Girl Meets Farm

Farm Suppers

Episode Summary

Molly cooks up her most delicious and memorable suppers from her early days on the farm including two upper-Midwest classics for a weeknight dinner with her in-laws as well as a throwback to her "Pizza Friday" tradition. Below are the recipes used in today’s episode: Chicken Pot Hotdish: Sausage and Broccolini Pizza Pockets: Sweet Cookie Salad with Homemade Cookies and Mandarins: Listen to cookbook author, food blogger and Midwest transplant Molly Yeh prepare dishes inspired by her Jewish and Chinese heritage – with a taste of the Midwest – explaining her recipes and tips along the way. Want even more of Molly’s recipes? Stream full episodes of Girl Meets Farm on discovery+. Head to to start your 7-day free trial today. Terms apply.

Episode Notes

Molly cooks up her most delicious and memorable suppers from her early days on the farm including two upper-Midwest classics for a weeknight dinner with her in-laws as well as a throwback to her "Pizza Friday" tradition.

Below are the recipes used in today’s episode:

Chicken Pot Hotdish:

Sausage and Broccolini Pizza Pockets:

Sweet Cookie Salad with Homemade Cookies and Mandarins:

Listen to cookbook author, food blogger and Midwest transplant Molly Yeh prepare dishes inspired by her Jewish and Chinese heritage – with a taste of the Midwest – explaining her recipes and tips along the way.

Want even more of Molly’s recipes? Stream full episodes of Girl Meets Farm on discovery+. Head to to start your 7-day free trial today. Terms apply. 


Find episode transcript here:

Episode Transcription

[MUSIC PLAYING] MOLLY YEH: This week, I'm making some of our farm favorites. I'll start out with some sausage and broccolini pizza pockets for lunch out on the tractor with Nick, and then I'm cooking the ultimate upper Midwest dinner combo for Nick's parents, a chicken hot dish with a special spin. And my version of a local specialty, a sweet cookie salad with homemade cookies and mandarins.


Hey, this is me, Molly Yeh. I'm a cookbook author and food blogger. This is my husband, Nick. And this is our home, our farm on the North Dakota, Minnesota border, the place where I eat, sleep, and breathe food. My food is a delicious mix of my Chinese and Jewish heritage and the taste of the Midwest.


The sun rises in the morning. It sets in the evening and on Fridays we have pizza. Pizza Friday is a tradition that I grew up with in Chicago. I took with me to New York. And then, when I moved to the farm, I brought it here. Except for the problem is we live outside the realm of pizza delivery, so every Friday, we make pizza from scratch.


But during the really busy farming season, Nick's on a tractor like 30 hours a day, and so I bring him pizza out to the tractor, and I fold it into little pockets. So today, we're making pizza pockets. And I'm going to fill them with some Italian sausage, some fresh green broccolini, ton of cheese, and a little bit of lemon zest is going to give it a beautiful bright snack.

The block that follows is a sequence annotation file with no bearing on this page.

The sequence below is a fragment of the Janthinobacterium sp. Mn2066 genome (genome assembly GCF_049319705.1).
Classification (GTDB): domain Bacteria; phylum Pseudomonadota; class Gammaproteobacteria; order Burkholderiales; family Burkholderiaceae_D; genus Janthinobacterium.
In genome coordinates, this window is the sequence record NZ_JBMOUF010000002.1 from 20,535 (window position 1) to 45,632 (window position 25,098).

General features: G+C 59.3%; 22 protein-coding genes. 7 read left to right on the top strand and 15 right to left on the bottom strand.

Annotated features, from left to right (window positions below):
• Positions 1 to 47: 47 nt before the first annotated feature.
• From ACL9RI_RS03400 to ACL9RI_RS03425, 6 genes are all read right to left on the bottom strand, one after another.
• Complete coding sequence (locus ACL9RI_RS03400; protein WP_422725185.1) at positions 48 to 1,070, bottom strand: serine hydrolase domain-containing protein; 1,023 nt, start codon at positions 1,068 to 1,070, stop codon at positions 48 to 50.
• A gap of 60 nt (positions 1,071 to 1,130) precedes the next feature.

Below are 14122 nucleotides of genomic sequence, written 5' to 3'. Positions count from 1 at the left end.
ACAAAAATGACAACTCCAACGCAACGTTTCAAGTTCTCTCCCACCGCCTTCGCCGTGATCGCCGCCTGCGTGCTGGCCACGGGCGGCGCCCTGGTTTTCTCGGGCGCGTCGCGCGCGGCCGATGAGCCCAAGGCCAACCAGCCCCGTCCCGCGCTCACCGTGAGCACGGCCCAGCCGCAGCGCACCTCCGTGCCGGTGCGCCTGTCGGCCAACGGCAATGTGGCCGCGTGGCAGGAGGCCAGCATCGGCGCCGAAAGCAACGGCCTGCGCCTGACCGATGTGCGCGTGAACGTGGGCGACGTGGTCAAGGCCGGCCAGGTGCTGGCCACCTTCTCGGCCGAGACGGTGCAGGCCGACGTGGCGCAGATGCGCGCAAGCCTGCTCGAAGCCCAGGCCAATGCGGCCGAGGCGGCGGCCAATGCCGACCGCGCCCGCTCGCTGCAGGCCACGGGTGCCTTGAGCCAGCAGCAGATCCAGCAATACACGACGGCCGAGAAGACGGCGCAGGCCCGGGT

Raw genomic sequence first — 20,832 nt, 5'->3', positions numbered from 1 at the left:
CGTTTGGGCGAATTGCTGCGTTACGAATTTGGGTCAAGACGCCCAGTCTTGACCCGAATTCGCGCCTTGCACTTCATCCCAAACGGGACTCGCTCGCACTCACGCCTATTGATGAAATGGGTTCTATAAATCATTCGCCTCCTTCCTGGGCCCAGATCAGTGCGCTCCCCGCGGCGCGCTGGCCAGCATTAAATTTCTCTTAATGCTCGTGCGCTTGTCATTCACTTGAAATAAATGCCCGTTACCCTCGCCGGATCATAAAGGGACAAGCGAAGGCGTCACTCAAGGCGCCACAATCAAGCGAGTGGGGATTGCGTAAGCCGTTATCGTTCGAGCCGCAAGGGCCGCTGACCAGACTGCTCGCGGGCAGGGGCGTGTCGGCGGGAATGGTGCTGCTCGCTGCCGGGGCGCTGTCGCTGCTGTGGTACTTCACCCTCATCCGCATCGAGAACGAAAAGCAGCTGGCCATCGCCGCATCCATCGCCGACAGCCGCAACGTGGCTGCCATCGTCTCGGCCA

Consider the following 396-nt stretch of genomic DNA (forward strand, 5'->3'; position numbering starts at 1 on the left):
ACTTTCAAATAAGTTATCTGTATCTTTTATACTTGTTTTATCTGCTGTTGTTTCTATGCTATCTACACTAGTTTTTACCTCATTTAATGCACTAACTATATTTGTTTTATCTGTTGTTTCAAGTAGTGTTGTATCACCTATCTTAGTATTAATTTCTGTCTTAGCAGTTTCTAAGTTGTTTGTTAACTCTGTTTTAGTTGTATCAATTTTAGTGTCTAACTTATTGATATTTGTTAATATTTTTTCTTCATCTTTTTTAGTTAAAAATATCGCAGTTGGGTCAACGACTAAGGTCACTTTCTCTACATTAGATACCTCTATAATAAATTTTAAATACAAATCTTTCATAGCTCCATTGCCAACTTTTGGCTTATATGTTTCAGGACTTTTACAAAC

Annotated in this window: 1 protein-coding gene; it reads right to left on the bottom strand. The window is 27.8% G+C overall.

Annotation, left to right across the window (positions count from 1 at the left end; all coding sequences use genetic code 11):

Before I get started prepping my fillings, the first thing I like to do is get my pizza dough out and let it sit at room temperature covered. This is going to help make the pizza dough much easier to work with and roll out. I'm using store-bought pizza dough here, but you can absolutely use homemade. First, I'm going to get some oil heating in my pan. And now I'm going to add my Italian sausage.


I love that sizzle. And I'm going to break it up with my spoon. And I'll cook it until it's brown on the outside and no longer pink on the inside. Italian sausage is one of the best smells. Now will this browns, I'm just going to chop up my garlic and my broccolini. I love lots of garlic, especially with green vegetables. Green vegetables plus garlic, plus lemon, is one of my favorite flavor combinations on the planet, especially mixed with cheese on a pizza.


Next, I'm going to chop up my broccolini. It's kind of like baby broccoli. It's a little bit sweeter and has a lighter flavor, and I just love it. I keep it on hand all the time to throw on pizzas, to put in stir fries, and it stays fresh for a pretty long time. We're going to cut this into bite-size pieces. And I like to use both the stalks and the florets of the broccolini. The stems are a lot more tender than regular broccoli stems. They're delicious.


My sausage is looking and smelling great. I'm going to transfer this to a nice big bowl that I'm going to use to mix up the rest of the ingredients. I'm using a slotted spoon so that I can let all the fat from the sausage stay in my pan because I'm going to use that sausage fat to cook my broccolini. All right, I'm setting my sausage aside. First, we're going to add our garlic. And that's going to cook on its own just for about a minute.